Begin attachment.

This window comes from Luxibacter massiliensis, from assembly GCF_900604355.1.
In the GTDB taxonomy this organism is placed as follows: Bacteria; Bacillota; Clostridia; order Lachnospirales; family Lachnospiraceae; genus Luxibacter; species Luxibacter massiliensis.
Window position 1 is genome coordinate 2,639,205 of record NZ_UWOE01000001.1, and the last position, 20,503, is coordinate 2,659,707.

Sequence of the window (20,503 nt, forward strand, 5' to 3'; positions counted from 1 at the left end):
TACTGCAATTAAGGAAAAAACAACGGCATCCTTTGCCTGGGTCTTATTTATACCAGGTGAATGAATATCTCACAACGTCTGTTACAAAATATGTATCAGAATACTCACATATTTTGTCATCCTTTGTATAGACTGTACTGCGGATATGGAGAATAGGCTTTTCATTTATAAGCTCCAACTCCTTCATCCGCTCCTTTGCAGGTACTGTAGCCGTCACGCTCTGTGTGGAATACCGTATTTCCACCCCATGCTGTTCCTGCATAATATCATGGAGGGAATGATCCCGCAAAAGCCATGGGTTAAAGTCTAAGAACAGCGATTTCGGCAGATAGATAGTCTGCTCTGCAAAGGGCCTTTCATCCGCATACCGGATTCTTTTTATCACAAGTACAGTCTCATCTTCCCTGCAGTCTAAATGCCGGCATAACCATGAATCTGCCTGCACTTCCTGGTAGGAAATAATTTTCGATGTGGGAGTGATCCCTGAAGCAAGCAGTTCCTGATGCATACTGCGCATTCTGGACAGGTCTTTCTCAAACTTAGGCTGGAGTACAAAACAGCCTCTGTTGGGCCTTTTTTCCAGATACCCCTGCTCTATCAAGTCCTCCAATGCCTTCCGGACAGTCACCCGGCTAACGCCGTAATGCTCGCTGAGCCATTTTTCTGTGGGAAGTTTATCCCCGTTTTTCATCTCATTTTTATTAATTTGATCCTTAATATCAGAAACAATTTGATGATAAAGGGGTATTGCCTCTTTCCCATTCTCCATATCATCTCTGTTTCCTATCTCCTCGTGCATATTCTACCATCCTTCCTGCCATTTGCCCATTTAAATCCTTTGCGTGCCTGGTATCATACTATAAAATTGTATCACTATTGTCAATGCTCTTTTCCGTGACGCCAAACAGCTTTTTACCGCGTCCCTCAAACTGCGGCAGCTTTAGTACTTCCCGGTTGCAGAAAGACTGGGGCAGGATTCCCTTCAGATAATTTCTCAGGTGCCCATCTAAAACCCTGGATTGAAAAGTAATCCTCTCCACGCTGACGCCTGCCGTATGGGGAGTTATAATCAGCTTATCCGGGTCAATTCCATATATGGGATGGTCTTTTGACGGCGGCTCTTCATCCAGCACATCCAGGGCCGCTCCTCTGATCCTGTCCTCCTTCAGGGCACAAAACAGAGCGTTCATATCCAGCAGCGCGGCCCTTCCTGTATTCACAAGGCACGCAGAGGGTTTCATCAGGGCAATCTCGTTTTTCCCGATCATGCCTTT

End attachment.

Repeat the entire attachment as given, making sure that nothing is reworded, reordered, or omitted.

This window comes from Luxibacter massiliensis, from assembly GCF_900604355.1.
In the GTDB taxonomy this organism is placed as follows: Bacteria; Bacillota; Clostridia; order Lachnospirales; family Lachnospiraceae; genus Luxibacter; species Luxibacter massiliensis.
Window position 1 is genome coordinate 2,639,205 of record NZ_UWOE01000001.1, and the last position, 20,503, is coordinate 2,659,707.

Sequence of the window (20,503 nt, forward strand, 5' to 3'; positions counted from 1 at the left end):
TACTGCAATTAAGGAAAAAACAACGGCATCCTTTGCCTGGGTCTTATTTATACCAGGTGAATGAATATCTCACAACGTCTGTTACAAAATATGTATCAGAATACTCACATATTTTGTCATCCTTTGTATAGACTGTACTGCGGATATGGAGAATAGGCTTTTCATTTATAAGCTCCAACTCCTTCATCCGCTCCTTTGCAGGTACTGTAGCCGTCACGCTCTGTGTGGAATACCGTATTTCCACCCCATGCTGTTCCTGCATAATATCATGGAGGGAATGATCCCGCAAAAGCCATGGGTTAAAGTCTAAGAACAGCGATTTCGGCAGATAGATAGTCTGCTCTGCAAAGGGCCTTTCATCCGCATACCGGATTCTTTTTATCACAAGTACAGTCTCATCTTCCCTGCAGTCTAAATGCCGGCATAACCATGAATCTGCCTGCACTTCCTGGTAGGAAATAATTTTCGATGTGGGAGTGATCCCTGAAGCAAGCAGTTCCTGATGCATACTGCGCATTCTGGACAGGTCTTTCTCAAACTTAGGCTGGAGTACAAAACAGCCTCTGTTGGGCCTTTTTTCCAGATACCCCTGCTCTATCAAGTCCTCCAATGCCTTCCGGACAGTCACCCGGCTAACGCCGTAATGCTCGCTGAGCCATTTTTCTGTGGGAAGTTTATCCCCGTTTTTCATCTCATTTTTATTAATTTGATCCTTAATATCAGAAACAATTTGATGATAAAGGGGTATTGCCTCTTTCCCATTCTCCATATCATCTCTGTTTCCTATCTCCTCGTGCATATTCTACCATCCTTCCTGCCATTTGCCCATTTAAATCCTTTGCGTGCCTGGTATCATACTATAAAATTGTATCACTATTGTCAATGCTCTTTTCCGTGACGCCAAACAGCTTTTTACCGCGTCCCTCAAACTGCGGCAGCTTTAGTACTTCCCGGTTGCAGAAAGACTGGGGCAGGATTCCCTTCAGATAATTTCTCAGGTGCCCATCTAAAACCCTGGATTGAAAAGTAATCCTCTCCACGCTGACGCCTGCCGTATGGGGAGTTATAATCAGCTTATCCGGGTCAATTCCATATATGGGATGGTCTTTTGACGGCGGCTCTTCATCCAGCACATCCAGGGCCGCTCCTCTGATCCTGTCCTCCTTCAGGGCACAAAACAGAGCGTTCATATCCAGCAGCGCGGCCCTTCCTGTATTCACAAGGCACGCAGAGGGTTTCATCAGGGCAATCTCGTTTTTCCCGATCATGCCTTT